Opposition and Government forces move to training site in Western Equatoria

3 Feb 2020

Opposition and Government forces move to training site in Western Equatoria

Denis Louro Oliver

Opposition and Government forces move to training site in Western Equatoria

Ululation, dancing and singing marked the start of a long journey for opposition troops as they headed to a training site in Western Equatoria to unite with former foes in the government forces.

The soldiers proudly paraded together before gathering up their belongings and boarding trucks to take them to sites in Maridi and Rajaf where they will take part in the reunification of security forces as set out in the 2018 peace deal.

“I am happy to go for the training,” says Louis Zuzu a female soldier in the Sudan People’s Liberation Army in Opposition (SPLA-IO).  “We are going to the Maridi training centre for peace because we don’t want to fight anymore. As women we are going to support men for the sake of peace.”

The process of reunification has been sluggish and there are still significant challenges to be overcome. This includes ensuring access to water, food, medicines and shelter at cantonment and training sites.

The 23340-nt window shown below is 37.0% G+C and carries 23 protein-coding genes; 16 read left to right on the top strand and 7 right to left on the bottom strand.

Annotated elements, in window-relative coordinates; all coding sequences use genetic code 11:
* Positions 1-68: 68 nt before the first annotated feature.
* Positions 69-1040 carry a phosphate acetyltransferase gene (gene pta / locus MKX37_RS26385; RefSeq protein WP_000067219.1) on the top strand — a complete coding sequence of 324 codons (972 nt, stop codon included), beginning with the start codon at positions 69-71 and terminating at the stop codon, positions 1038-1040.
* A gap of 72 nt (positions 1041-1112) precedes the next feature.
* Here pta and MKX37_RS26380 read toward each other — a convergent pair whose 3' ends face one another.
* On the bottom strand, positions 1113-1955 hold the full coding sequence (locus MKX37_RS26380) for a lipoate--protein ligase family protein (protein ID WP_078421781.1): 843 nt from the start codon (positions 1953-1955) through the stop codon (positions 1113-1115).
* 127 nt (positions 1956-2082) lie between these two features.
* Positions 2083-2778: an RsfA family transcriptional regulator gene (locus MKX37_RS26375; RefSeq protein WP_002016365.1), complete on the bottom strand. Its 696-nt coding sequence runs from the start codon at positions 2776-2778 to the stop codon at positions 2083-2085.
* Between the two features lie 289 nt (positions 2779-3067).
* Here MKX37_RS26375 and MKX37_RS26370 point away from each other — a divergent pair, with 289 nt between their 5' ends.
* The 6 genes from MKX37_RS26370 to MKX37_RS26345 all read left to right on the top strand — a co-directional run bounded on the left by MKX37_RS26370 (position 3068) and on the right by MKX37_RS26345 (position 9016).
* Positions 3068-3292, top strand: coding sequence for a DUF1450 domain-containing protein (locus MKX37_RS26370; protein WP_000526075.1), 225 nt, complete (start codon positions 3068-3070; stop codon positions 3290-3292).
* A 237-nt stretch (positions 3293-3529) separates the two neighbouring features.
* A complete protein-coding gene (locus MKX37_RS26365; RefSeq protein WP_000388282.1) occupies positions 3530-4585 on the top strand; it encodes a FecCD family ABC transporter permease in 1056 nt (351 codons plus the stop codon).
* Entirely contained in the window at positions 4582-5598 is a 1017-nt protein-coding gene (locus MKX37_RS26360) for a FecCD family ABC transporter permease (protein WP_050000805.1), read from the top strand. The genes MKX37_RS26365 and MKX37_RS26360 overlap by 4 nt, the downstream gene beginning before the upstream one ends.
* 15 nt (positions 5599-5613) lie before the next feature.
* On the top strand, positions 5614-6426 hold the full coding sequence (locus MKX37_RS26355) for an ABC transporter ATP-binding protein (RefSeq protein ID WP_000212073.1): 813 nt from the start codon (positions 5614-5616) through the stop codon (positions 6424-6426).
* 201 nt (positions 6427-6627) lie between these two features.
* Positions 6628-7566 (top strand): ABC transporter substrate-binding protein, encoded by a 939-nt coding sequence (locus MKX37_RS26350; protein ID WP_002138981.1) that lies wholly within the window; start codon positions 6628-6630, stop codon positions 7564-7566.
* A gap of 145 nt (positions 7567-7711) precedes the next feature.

Commenting on the movement of forces, the Division Commander of SPLA-IO troops in the area, Major General James Nando said it was important to meet the basic needs of the troops and to work together on implementing the peace agreement.

“What we need is, not only, food, but tents, clean water, drugs and other basic necessities for forces at the training centre,” said Major General Nando.

Similarly, 500 troops from Brigade 16, Division Six, of the Government-controlled South Sudan Defense Forces (SSPDF) are also moving to the training sites.

Their commander described the move as historic and an important step towards professionalizing South Sudan’s security forces.

“The call of the nation is our obligation. The reorganization of the SSPDF is about the integrity and protection of this nation, especially the national constitution,” said Brigadier General Jordan Oting.

Despite the difficulties, the Head of the United Nations Mission in South Sudan, David Shearer, said any progress made towards reunification will build trust and confidence in communities that the combined forces will ultimately take responsibility for protecting civilians.

“It’s a process and the more we have confidence from the leadership to make sure that these people are sent to the sites, the more that people see these forces being together, perhaps sharing the same uniform and being deployed together eventually, that will give them the confidence to know that the country is on the right track and moving forward,” said David Shearer.